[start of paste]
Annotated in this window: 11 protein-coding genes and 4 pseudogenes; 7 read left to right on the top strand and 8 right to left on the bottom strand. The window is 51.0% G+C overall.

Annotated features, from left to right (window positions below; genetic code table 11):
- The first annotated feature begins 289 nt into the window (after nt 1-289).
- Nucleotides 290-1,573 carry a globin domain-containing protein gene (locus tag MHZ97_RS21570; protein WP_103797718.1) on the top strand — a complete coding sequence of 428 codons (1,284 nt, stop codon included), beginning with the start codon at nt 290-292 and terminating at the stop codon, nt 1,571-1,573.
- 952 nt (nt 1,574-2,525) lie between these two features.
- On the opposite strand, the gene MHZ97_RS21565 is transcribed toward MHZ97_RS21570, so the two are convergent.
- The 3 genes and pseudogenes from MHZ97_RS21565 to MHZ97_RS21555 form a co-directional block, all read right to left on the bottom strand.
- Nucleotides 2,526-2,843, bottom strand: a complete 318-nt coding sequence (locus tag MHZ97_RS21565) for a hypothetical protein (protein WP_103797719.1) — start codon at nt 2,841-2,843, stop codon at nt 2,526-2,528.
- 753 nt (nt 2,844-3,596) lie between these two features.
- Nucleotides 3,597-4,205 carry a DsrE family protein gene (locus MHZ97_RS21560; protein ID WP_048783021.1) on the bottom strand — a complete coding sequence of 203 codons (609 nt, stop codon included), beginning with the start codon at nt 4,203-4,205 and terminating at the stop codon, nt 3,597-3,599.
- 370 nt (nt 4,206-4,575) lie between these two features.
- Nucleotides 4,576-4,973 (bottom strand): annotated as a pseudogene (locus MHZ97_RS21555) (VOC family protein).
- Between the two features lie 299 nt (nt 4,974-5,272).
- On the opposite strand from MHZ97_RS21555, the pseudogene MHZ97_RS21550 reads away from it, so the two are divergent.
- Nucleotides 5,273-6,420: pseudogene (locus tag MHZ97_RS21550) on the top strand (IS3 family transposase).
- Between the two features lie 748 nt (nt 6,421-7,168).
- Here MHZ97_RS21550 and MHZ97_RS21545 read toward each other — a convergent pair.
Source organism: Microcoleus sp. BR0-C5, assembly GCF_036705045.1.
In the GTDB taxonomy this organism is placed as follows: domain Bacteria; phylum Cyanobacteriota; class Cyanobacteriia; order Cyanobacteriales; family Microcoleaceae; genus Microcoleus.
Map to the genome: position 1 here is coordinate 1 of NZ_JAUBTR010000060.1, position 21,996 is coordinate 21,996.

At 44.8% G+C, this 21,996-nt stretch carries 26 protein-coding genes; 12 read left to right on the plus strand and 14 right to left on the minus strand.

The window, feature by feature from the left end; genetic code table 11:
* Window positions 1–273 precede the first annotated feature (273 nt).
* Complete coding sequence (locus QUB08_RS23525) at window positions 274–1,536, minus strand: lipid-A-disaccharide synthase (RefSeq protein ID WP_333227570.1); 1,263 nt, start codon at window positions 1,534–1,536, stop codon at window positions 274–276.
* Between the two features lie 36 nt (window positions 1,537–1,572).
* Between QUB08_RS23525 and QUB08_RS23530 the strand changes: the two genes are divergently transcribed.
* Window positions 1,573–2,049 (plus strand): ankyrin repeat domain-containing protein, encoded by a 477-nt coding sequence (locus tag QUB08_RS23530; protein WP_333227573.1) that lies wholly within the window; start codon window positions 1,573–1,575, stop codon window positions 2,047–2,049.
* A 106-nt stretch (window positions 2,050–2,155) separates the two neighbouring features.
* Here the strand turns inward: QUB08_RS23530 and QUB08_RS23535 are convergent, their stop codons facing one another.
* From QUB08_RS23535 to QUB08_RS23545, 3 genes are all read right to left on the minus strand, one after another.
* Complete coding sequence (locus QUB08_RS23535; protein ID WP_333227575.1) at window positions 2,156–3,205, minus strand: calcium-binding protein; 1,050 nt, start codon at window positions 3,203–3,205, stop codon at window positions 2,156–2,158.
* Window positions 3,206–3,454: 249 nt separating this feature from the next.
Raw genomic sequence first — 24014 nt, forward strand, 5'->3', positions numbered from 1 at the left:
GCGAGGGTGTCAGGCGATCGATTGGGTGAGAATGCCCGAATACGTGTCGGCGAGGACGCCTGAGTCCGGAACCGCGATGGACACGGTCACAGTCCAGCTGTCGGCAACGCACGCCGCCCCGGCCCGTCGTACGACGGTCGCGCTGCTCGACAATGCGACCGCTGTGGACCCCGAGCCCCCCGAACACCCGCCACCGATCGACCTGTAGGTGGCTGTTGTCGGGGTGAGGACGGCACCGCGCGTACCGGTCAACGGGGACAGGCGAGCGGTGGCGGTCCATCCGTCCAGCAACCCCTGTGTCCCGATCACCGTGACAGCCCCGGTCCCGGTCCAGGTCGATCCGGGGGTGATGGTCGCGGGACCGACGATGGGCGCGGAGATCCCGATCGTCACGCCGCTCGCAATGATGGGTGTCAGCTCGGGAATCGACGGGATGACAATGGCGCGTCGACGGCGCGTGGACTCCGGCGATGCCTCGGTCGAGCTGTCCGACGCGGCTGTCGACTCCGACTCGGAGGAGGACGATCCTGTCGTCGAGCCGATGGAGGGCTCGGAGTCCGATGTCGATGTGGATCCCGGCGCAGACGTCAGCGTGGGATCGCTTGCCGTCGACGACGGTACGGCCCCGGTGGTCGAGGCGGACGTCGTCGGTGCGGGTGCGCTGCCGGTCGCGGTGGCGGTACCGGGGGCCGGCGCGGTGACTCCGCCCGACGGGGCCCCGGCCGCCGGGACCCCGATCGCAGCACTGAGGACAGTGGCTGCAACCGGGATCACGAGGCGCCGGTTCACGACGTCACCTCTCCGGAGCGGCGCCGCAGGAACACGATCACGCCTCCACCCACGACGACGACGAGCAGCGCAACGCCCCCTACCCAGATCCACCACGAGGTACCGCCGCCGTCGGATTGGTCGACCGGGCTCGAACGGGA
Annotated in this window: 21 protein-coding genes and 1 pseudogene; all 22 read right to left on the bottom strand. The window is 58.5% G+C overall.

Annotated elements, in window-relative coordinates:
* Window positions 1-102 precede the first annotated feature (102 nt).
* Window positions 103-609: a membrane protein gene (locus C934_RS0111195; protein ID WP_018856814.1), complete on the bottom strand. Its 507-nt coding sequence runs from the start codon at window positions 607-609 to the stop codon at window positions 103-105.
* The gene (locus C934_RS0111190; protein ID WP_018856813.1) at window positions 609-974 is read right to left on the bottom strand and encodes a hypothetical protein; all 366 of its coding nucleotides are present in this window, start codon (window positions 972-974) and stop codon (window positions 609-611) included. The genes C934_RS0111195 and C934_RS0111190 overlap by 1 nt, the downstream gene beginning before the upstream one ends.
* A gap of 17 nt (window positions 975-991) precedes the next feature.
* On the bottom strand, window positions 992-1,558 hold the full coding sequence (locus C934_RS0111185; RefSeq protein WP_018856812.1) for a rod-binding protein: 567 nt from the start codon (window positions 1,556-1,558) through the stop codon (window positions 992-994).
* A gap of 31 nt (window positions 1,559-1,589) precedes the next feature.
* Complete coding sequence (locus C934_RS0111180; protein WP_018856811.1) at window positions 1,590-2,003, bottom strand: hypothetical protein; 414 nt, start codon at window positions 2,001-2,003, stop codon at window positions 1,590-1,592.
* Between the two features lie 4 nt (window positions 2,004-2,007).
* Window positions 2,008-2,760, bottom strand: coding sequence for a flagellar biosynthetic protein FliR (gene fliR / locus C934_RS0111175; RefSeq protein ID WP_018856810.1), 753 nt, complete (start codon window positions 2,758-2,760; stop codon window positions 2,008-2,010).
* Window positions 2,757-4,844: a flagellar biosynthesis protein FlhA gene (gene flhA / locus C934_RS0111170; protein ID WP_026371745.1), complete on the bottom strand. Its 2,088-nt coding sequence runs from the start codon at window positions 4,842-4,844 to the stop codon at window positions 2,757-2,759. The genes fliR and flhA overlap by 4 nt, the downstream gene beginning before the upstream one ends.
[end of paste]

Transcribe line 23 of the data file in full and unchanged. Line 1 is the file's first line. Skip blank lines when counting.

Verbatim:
* Window positions 1–273 precede the first annotated feature (273 nt).